Speech by SEC Staff:
Opening Statement before the SEC Open Meeting
Senior Special Counsel, Division of Corporation Finance
U.S. Securities and Exchange Commission
June 29, 2005
Today we recommend that the Commission adopt changes that will modify and advance significantly the communications, registration, and offering processes under the Securities Act.
The recommended rules address three main areas:
- Communications related to registered securities offerings;
- Timely delivery of information to investors without mandating unnecessary delays in the offering process; and
- Improving the registration and other procedures in the offering and capital formation process.
Our recommendations are premised on the view that the existing system of regulating capital formation in the registered offering market provides a number of advantages that should be retained in any reform effort. We are, therefore, recommending primarily constructive, incremental changes to the regulatory structure and the offering process. The recommended rules recognize the recent, significant enhancements to Exchange Act reporting and the important role those reports play in investment decision-making.
A concept that runs through the recommendations is the creation of a new class of issuers, called "well-known seasoned issuers," that is comprised of issuers that are presumptively the most widely followed in the marketplace by market participants, the media, and institutional investors.
A well-known seasoned issuer will be one that:
- has been reporting and is timely in its filings under the Exchange Act for one year, and
- either (1) has $700 million of world-wide public float or (2) has issued $1 billion in non-convertible securities, other than common equity, in registered offering for cash, not exchange, in the preceding three years. Issuers meeting this $1 billion threshold may register only non-convertible securities, other than common equity, unless they also have a $75 million public float.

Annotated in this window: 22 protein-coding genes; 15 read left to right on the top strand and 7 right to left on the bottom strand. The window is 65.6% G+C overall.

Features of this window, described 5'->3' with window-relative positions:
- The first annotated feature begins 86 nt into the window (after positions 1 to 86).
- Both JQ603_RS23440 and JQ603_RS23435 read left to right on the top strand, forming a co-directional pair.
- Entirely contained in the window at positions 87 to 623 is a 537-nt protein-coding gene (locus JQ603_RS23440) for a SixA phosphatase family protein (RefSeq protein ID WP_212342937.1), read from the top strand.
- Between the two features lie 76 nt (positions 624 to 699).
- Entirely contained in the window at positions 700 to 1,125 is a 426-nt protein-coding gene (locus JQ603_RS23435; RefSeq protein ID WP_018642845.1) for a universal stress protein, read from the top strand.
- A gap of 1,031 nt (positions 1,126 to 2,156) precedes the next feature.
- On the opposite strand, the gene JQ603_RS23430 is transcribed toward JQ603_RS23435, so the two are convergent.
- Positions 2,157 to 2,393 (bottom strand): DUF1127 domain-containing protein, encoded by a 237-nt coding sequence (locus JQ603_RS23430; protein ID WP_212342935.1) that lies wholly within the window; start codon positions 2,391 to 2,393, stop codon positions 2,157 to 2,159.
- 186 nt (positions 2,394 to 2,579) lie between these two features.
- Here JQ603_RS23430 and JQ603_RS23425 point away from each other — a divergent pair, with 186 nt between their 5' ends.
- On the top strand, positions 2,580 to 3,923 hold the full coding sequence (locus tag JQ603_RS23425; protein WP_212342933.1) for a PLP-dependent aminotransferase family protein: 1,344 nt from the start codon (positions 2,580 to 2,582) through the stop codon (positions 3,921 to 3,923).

We recommend that certain issuers - such as blank check companies, shell companies, and penny stock issuers - not be eligible to take advantage of the new rules. We also recommend that many of the new rules not be available to investment companies or business development companies, or in merger and acquisition transactions, because there are separate regulatory structures that apply to these types of issuers and transactions.
The first area of recommended reforms relates to permissible communications before and during a registered offering. The gun-jumping provisions of the Securities Act restrict any offers before a registration statement is filed and restrict written communications to the statutory prospectus, even after filing. The recommended rules will benefit investors and the market by permitting more communications while protecting investors through application of the appropriate liability standards under the Securities Act for materially deficient disclosures.